As if it weren't easy enough for consumers to find new Windows-compatible software, hardware, and services, Microsoft is now publicly testing its upcoming Windows Marketplace, a Web community designed to place Windows users in direct contact with sellers. The site doesn't sell any goods directly, but rather lets you easily find goods from reputable sellers.
Microsoft expects that many potential customers will use Windows Marketplace as a central point for researching new product purchases. The site lets you search, browse, and compare products, and it provides customer-generated reviews that will help you choose the best solutions. The site is divided into sections for software, hardware, and community. The latter section provides links to Internet-based communities such as newsletters, Web sites, and discussion groups.
Communities center around certain markets. A Software Developer Resource Center, aimed at programmers, provides links to resources from Microsoft and independent communities. Consumers can access a Home User Resource Center that provides similar resources for home users and technology enthusiasts.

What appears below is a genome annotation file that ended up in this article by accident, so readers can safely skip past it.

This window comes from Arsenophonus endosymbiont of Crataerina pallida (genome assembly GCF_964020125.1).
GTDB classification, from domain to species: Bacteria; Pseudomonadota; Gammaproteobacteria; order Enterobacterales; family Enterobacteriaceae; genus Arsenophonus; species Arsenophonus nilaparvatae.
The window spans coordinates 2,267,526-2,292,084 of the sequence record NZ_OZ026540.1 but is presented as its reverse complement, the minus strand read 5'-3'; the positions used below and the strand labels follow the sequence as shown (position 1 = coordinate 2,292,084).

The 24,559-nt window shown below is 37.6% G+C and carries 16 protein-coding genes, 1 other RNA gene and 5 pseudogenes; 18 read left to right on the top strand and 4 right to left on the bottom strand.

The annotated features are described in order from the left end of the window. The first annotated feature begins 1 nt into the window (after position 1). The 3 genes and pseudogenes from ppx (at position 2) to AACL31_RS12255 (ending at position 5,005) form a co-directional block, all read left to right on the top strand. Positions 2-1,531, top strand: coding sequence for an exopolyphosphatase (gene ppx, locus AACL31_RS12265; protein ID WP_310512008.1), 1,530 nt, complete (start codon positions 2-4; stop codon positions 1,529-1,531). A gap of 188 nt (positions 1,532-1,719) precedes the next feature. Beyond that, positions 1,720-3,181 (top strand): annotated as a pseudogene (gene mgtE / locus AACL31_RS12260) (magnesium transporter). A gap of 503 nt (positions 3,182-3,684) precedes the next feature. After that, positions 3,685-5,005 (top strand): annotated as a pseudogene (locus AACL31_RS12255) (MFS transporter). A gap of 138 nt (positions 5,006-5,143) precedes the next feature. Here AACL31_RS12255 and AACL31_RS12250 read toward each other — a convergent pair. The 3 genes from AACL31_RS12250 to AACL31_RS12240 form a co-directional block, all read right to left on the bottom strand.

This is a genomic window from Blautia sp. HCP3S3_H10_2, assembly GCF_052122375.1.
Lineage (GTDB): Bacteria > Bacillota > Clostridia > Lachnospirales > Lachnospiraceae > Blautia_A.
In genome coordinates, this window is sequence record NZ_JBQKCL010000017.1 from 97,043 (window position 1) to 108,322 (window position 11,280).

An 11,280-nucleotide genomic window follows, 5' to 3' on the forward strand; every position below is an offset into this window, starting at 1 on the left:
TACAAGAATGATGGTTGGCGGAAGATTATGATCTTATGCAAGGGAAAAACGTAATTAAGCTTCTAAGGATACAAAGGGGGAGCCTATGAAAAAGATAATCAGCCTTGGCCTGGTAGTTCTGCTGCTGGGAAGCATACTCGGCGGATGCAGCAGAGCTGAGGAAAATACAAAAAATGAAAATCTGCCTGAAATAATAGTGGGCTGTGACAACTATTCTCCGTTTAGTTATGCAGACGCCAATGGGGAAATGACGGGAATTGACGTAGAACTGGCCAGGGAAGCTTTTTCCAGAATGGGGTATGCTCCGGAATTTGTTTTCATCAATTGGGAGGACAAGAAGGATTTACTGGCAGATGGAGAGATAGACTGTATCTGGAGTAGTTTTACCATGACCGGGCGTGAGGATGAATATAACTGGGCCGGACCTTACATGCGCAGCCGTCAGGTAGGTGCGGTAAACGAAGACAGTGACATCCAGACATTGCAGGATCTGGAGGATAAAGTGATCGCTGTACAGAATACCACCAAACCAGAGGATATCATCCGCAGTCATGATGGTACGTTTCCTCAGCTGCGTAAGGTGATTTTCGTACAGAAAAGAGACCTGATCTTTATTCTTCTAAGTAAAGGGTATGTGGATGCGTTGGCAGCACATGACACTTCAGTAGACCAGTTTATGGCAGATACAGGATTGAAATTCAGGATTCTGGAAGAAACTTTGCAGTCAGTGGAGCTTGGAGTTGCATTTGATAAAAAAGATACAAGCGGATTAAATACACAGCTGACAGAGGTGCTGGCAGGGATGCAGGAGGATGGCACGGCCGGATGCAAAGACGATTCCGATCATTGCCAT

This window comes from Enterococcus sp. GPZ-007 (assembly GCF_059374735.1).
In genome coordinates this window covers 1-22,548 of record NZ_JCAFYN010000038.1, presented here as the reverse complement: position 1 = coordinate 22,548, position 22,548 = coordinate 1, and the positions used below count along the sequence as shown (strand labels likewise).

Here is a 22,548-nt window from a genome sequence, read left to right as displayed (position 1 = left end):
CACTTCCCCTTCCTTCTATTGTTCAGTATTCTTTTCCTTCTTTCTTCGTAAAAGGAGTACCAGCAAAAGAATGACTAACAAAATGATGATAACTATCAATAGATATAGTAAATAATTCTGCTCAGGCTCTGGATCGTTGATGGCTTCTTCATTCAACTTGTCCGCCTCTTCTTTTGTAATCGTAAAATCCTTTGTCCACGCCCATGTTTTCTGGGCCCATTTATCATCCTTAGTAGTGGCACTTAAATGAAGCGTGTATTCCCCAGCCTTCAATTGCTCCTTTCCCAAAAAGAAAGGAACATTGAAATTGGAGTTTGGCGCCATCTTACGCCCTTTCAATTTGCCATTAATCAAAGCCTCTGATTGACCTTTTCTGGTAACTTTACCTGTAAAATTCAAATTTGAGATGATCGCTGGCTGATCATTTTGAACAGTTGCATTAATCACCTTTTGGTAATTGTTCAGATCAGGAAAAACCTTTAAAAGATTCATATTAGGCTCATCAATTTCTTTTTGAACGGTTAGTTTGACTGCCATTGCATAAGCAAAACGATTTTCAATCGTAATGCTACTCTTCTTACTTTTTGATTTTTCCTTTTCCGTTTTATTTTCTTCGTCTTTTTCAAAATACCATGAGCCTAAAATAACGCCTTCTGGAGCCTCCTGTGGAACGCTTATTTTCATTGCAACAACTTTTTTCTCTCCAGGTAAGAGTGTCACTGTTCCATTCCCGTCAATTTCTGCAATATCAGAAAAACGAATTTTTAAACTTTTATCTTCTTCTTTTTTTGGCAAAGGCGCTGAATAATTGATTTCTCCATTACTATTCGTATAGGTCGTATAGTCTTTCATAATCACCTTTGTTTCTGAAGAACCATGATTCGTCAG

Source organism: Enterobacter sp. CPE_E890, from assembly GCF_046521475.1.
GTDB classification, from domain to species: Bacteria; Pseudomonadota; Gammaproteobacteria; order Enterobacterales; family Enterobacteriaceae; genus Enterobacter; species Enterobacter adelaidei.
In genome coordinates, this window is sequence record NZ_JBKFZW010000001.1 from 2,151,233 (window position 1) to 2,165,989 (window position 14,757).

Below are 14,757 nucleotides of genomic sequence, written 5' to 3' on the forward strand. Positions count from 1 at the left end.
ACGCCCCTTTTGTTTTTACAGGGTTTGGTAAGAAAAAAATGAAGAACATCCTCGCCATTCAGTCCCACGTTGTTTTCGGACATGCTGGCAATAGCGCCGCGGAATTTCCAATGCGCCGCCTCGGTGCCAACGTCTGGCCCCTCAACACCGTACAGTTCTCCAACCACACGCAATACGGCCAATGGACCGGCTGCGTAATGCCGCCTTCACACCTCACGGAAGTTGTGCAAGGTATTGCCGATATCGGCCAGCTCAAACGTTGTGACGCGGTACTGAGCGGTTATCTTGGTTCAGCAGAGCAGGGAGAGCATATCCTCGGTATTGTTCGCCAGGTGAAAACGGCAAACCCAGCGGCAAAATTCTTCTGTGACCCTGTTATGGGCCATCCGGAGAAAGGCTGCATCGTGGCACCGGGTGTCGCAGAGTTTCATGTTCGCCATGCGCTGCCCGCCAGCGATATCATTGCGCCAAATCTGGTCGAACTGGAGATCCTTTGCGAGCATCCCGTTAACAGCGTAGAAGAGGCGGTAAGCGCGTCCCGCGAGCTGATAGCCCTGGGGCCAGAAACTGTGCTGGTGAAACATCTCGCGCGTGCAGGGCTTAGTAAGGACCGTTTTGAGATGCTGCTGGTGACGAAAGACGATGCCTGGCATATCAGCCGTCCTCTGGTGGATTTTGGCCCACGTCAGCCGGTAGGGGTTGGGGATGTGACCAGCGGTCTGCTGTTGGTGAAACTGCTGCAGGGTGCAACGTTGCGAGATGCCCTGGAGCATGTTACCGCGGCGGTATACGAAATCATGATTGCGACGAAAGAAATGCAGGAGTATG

Windows Marketplace preview is available online now.
Although Microsoft doesn't require its ubiquitous .NET Passport technology to access the Windows Marketplace Web site, it does require Passport for any purchases that are made from a Windows Marketplace seller's Web site. Although this could temper excitement for the Web community, a separate restriction might prove even more limiting: Currently, Windows Marketplace is available to users in only the United States. Microsoft recommends that users in other countries, such as Australia, Germany, Japan, Korea, Russia, and the United Kingdom, access their localized versions of the Windows Catalog, a predecessor to Windows Marketplace.